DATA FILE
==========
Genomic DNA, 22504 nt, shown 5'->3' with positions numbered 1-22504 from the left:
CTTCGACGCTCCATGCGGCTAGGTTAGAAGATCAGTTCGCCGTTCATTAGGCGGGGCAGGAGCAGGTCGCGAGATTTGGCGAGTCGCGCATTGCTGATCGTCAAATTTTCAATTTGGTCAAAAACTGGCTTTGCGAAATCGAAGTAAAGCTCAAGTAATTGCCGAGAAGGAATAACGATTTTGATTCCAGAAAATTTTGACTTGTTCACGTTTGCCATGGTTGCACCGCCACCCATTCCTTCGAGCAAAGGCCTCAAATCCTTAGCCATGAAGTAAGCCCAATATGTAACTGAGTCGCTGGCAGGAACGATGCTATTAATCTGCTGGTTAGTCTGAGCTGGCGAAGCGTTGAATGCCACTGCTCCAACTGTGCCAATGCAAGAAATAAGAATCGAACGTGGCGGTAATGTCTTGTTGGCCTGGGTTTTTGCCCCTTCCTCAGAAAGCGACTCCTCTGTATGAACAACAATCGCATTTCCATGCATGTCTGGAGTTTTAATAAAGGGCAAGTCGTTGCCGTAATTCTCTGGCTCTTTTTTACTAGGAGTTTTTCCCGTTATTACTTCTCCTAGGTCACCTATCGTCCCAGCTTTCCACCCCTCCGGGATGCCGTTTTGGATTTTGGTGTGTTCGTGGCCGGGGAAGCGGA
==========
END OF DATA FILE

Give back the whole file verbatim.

Genomic DNA, 22504 nt, shown 5'->3' with positions numbered 1-22504 from the left:
CTTCGACGCTCCATGCGGCTAGGTTAGAAGATCAGTTCGCCGTTCATTAGGCGGGGCAGGAGCAGGTCGCGAGATTTGGCGAGTCGCGCATTGCTGATCGTCAAATTTTCAATTTGGTCAAAAACTGGCTTTGCGAAATCGAAGTAAAGCTCAAGTAATTGCCGAGAAGGAATAACGATTTTGATTCCAGAAAATTTTGACTTGTTCACGTTTGCCATGGTTGCACCGCCACCCATTCCTTCGAGCAAAGGCCTCAAATCCTTAGCCATGAAGTAAGCCCAATATGTAACTGAGTCGCTGGCAGGAACGATGCTATTAATCTGCTGGTTAGTCTGAGCTGGCGAAGCGTTGAATGCCACTGCTCCAACTGTGCCAATGCAAGAAATAAGAATCGAACGTGGCGGTAATGTCTTGTTGGCCTGGGTTTTTGCCCCTTCCTCAGAAAGCGACTCCTCTGTATGAACAACAATCGCATTTCCATGCATGTCTGGAGTTTTAATAAAGGGCAAGTCGTTGCCGTAATTCTCTGGCTCTTTTTTACTAGGAGTTTTTCCCGTTATTACTTCTCCTAGGTCACCTATCGTCCCAGCTTTCCACCCCTCCGGGATGCCGTTTTGGATTTTGGTGTGTTCGTGGCCGGGGAAGCGGA